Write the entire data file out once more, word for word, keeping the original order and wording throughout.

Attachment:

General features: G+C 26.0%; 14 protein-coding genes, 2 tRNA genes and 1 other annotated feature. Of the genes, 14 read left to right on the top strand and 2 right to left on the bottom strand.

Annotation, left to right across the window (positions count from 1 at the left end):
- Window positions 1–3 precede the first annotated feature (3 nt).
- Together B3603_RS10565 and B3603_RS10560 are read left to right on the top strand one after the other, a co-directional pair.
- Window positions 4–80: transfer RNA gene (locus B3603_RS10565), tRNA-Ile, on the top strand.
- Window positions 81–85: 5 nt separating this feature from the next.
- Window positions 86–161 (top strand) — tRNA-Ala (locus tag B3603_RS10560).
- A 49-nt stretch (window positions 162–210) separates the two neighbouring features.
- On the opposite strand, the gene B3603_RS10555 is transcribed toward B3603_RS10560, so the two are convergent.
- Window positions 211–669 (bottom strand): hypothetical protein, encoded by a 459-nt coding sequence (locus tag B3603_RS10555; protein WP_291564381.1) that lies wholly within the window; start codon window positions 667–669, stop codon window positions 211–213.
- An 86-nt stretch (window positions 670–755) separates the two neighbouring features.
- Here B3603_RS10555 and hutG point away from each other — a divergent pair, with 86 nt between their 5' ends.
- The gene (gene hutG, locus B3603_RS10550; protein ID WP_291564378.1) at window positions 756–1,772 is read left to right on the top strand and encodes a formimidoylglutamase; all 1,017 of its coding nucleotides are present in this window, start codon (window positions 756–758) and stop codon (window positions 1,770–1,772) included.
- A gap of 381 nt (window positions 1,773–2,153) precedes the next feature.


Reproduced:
General features: G+C 26.0%; 14 protein-coding genes, 2 tRNA genes and 1 other annotated feature. Of the genes, 14 read left to right on the top strand and 2 right to left on the bottom strand.

Annotation, left to right across the window (positions count from 1 at the left end):
- Window positions 1–3 precede the first annotated feature (3 nt).
- Together B3603_RS10565 and B3603_RS10560 are read left to right on the top strand one after the other, a co-directional pair.
- Window positions 4–80: transfer RNA gene (locus B3603_RS10565), tRNA-Ile, on the top strand.
- Window positions 81–85: 5 nt separating this feature from the next.
- Window positions 86–161 (top strand) — tRNA-Ala (locus tag B3603_RS10560).
- A 49-nt stretch (window positions 162–210) separates the two neighbouring features.
- On the opposite strand, the gene B3603_RS10555 is transcribed toward B3603_RS10560, so the two are convergent.
- Window positions 211–669 (bottom strand): hypothetical protein, encoded by a 459-nt coding sequence (locus tag B3603_RS10555; protein WP_291564381.1) that lies wholly within the window; start codon window positions 667–669, stop codon window positions 211–213.
- An 86-nt stretch (window positions 670–755) separates the two neighbouring features.
- Here B3603_RS10555 and hutG point away from each other — a divergent pair, with 86 nt between their 5' ends.
- The gene (gene hutG, locus B3603_RS10550; protein ID WP_291564378.1) at window positions 756–1,772 is read left to right on the top strand and encodes a formimidoylglutamase; all 1,017 of its coding nucleotides are present in this window, start codon (window positions 756–758) and stop codon (window positions 1,770–1,772) included.
- A gap of 381 nt (window positions 1,773–2,153) precedes the next feature.